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General News Sun, 20 Jul 2008

Legon In Turmoil

Some former students of the University of Ghana, Legon, led by the former President of the Junior Common Room (JCR) of the Commonwealth Hall, Benjamin Akyena Brantuo has called for the removal of the university’s Vice Chancellor, Professor Clifford Nii Boi Tagoe, on multiple allegations of incompetence. They alleged among other things that the University of Ghana is currently not only bedevilled with deep-seated corruption but also bedevilled with financial mal-administration that does not only sin against the public good, but stifles academic work.

Speaking at a Press Conference in Accra yesterday, Akyena Brantuo, who was last Friday, July 11, discharged by an Accra Circuit for want of prosecution on allegations of death threats, alleged that University was being ran in a manner he described as dictatorial and reckless, equating how Prof. Tagoe was running the University to mere Boy’s Brigade.

This, he said, was evident in a report commissioned by a Visitation Panel on the finances of the University, which according to him “is at best a disgrace to anybody who has anything to do with the Institution.” Flanked by Messrs Ebenezer Hutornu and Akuban Amponsah Mensah, all products of the University, Akyena Brantuo quoted portions of the said Report of the Panel which was chaired by Sir Charles Daniels, to support his claims. Part of the Report noted, “The investigation uncovered little positive to be said about the finance administrative system of the University. The team’s (visitation Panel) view is that the financial administrative system at the University of Ghana is in a very bad state and is not providing anything approaching the services needed by the University, which needs radical change.

Again, the financial administration of the University is a serious hindrance to the work of many of the Departments, Faculties and other units of the University, damaging its teaching, research and the students’ experience, through inappropriate procedures and controls. It is widely seen as secretive, unhelpful and damaging to the University”. Despite the outward beautification of the Legon campus, he emphasised that conditions within Residential Halls threaten life. He noted that non-Residents as well as Residents pay Hall attachment fees which are increased annually, whilst Residential students pay residential fees as well as advances against anticipated damage to University property, in the sum of about GH¢30 per student.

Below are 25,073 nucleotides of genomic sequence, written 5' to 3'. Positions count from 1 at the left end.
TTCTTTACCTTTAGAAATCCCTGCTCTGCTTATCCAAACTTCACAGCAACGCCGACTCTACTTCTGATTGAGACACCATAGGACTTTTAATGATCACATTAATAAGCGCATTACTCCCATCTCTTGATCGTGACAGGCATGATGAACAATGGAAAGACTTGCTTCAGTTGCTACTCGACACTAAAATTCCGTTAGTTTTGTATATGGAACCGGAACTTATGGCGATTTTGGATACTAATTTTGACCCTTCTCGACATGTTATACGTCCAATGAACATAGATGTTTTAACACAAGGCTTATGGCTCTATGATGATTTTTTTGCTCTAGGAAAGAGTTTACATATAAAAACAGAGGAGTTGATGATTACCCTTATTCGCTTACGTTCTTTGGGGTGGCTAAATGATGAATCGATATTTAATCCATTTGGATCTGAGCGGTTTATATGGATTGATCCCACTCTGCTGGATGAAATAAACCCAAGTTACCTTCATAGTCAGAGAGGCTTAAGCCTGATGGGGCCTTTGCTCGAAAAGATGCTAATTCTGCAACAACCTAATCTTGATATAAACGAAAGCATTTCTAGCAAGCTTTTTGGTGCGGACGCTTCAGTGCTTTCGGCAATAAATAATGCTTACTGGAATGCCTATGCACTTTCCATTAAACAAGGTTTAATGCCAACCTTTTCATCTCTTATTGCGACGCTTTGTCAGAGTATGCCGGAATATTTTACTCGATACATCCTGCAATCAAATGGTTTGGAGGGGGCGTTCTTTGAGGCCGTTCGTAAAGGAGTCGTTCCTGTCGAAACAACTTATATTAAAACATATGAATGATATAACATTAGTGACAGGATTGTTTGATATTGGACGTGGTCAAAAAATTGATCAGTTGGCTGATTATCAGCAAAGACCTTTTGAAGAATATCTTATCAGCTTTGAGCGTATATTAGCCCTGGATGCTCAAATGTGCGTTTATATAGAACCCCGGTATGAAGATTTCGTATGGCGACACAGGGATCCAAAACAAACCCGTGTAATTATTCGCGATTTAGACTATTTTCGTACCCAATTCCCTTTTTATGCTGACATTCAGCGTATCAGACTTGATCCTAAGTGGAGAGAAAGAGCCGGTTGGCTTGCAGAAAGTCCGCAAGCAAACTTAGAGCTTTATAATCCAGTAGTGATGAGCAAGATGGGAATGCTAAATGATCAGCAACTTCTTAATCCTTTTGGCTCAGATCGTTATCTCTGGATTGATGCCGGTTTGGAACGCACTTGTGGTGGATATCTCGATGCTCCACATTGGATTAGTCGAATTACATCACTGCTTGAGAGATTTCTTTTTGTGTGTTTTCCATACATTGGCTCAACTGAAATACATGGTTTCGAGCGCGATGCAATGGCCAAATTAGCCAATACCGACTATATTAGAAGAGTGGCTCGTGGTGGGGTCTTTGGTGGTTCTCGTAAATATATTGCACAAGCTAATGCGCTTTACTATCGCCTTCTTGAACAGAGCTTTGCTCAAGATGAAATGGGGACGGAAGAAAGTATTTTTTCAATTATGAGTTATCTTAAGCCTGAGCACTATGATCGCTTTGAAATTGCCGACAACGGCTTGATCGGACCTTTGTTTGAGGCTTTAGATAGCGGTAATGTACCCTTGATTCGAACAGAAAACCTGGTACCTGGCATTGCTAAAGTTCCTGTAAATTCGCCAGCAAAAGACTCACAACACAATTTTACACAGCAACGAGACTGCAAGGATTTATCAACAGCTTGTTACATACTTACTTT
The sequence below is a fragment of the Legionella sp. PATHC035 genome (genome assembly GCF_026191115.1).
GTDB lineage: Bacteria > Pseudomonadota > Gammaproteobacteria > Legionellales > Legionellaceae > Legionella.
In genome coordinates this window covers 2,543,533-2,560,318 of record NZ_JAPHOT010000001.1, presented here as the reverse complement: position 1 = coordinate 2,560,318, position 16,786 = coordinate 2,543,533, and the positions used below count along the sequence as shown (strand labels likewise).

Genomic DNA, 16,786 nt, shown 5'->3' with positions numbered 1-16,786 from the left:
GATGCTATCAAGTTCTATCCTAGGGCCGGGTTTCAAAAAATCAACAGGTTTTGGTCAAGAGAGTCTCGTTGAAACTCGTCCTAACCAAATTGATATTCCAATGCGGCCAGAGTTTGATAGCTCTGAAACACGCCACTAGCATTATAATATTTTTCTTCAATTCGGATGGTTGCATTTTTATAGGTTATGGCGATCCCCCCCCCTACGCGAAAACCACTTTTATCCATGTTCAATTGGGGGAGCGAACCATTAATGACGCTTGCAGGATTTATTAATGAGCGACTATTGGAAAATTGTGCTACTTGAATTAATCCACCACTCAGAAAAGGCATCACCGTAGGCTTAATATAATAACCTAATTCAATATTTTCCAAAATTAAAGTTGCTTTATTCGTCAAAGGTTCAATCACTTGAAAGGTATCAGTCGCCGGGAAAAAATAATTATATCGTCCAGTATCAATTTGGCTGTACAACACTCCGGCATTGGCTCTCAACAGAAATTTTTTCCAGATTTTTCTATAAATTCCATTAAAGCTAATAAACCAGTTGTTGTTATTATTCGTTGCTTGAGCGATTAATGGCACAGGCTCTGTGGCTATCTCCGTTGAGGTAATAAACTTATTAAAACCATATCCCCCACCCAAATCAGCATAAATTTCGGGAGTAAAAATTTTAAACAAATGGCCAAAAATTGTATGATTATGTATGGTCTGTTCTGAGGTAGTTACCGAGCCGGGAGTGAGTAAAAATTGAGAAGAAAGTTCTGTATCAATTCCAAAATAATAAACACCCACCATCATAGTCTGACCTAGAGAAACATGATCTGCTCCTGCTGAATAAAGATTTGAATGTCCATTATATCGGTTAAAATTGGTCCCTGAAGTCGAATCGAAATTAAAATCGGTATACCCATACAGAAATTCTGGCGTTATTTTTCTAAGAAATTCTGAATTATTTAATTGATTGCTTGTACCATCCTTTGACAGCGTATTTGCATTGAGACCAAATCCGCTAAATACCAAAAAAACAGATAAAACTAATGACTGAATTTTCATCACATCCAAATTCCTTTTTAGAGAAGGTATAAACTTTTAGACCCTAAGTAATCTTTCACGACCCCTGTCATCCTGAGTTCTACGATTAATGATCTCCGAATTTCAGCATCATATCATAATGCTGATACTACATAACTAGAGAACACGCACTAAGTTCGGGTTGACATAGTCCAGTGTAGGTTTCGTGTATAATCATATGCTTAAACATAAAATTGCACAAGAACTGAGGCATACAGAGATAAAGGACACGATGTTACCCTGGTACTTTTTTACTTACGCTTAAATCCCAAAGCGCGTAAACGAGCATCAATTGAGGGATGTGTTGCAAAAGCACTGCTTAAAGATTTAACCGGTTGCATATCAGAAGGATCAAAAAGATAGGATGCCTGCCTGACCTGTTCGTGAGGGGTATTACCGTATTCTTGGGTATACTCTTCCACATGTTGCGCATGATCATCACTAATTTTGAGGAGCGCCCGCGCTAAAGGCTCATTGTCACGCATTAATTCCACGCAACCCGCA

Though students pay these monies religiously, he stressed that “they always get a raw deal and live in conditions that are not fit for human habitation.” For these and other reasons, Akyena Brantuo said he was not the least surprised that part of the Panel Report read, “Some members of the committee visited Commonwealth Hall and found it to be in a very poor state .Student numbers were about four times the number that the Hall was designed to accommodate. Hygienic conditions were bad, indeed the toilets were locked up during our visit because of their horrible state and lack of water.

All the students in this overcrowded Hall have to use the surrounding bushes as their toilet. Every available space was utilised for sleeping. These conditions were impacting the students psychologically and some of them were vociferous in their protest. Lighting in the Hall was inadequate and lights in the corridors were not working. The Dining facility had been converted to reading space. The Panel was told that the other Halls were in a similar shape. The Committee therefore recommended that “the Halls, particularly Commonwealth Hall, should be evacuated and rehabilitated”.